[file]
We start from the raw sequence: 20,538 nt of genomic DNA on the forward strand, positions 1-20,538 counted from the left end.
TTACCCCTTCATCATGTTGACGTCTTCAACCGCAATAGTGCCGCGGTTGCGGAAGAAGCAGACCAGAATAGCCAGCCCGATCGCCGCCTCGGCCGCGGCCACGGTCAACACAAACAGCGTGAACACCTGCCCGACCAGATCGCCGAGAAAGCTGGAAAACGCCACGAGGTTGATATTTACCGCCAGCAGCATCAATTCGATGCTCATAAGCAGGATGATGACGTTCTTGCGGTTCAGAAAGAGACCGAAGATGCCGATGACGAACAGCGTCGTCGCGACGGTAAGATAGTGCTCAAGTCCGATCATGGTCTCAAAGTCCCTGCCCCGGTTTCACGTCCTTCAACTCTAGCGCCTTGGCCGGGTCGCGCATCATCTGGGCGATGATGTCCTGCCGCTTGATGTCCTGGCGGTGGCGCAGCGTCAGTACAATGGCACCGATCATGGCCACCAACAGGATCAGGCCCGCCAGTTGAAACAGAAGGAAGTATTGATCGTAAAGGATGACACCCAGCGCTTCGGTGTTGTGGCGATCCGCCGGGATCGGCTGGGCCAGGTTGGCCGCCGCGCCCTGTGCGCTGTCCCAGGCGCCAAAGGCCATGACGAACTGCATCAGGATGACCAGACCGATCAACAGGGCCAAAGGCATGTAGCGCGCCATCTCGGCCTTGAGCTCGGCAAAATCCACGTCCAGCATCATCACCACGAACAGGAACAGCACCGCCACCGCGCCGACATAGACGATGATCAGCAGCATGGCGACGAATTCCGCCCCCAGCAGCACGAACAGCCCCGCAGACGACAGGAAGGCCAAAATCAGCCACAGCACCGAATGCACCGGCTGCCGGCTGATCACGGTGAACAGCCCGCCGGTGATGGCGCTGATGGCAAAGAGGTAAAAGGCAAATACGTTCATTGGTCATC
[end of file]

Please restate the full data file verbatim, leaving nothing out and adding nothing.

We start from the raw sequence: 20,538 nt of genomic DNA on the forward strand, positions 1-20,538 counted from the left end.
TTACCCCTTCATCATGTTGACGTCTTCAACCGCAATAGTGCCGCGGTTGCGGAAGAAGCAGACCAGAATAGCCAGCCCGATCGCCGCCTCGGCCGCGGCCACGGTCAACACAAACAGCGTGAACACCTGCCCGACCAGATCGCCGAGAAAGCTGGAAAACGCCACGAGGTTGATATTTACCGCCAGCAGCATCAATTCGATGCTCATAAGCAGGATGATGACGTTCTTGCGGTTCAGAAAGAGACCGAAGATGCCGATGACGAACAGCGTCGTCGCGACGGTAAGATAGTGCTCAAGTCCGATCATGGTCTCAAAGTCCCTGCCCCGGTTTCACGTCCTTCAACTCTAGCGCCTTGGCCGGGTCGCGCATCATCTGGGCGATGATGTCCTGCCGCTTGATGTCCTGGCGGTGGCGCAGCGTCAGTACAATGGCACCGATCATGGCCACCAACAGGATCAGGCCCGCCAGTTGAAACAGAAGGAAGTATTGATCGTAAAGGATGACACCCAGCGCTTCGGTGTTGTGGCGATCCGCCGGGATCGGCTGGGCCAGGTTGGCCGCCGCGCCCTGTGCGCTGTCCCAGGCGCCAAAGGCCATGACGAACTGCATCAGGATGACCAGACCGATCAACAGGGCCAAAGGCATGTAGCGCGCCATCTCGGCCTTGAGCTCGGCAAAATCCACGTCCAGCATCATCACCACGAACAGGAACAGCACCGCCACCGCGCCGACATAGACGATGATCAGCAGCATGGCGACGAATTCCGCCCCCAGCAGCACGAACAGCCCCGCAGACGACAGGAAGGCCAAAATCAGCCACAGCACCGAATGCACCGGCTGCCGGCTGATCACGGTGAACAGCCCGCCGGTGATGGCGCTGATGGCAAAGAGGTAAAAGGCAAATACGTTCATTGGTCATC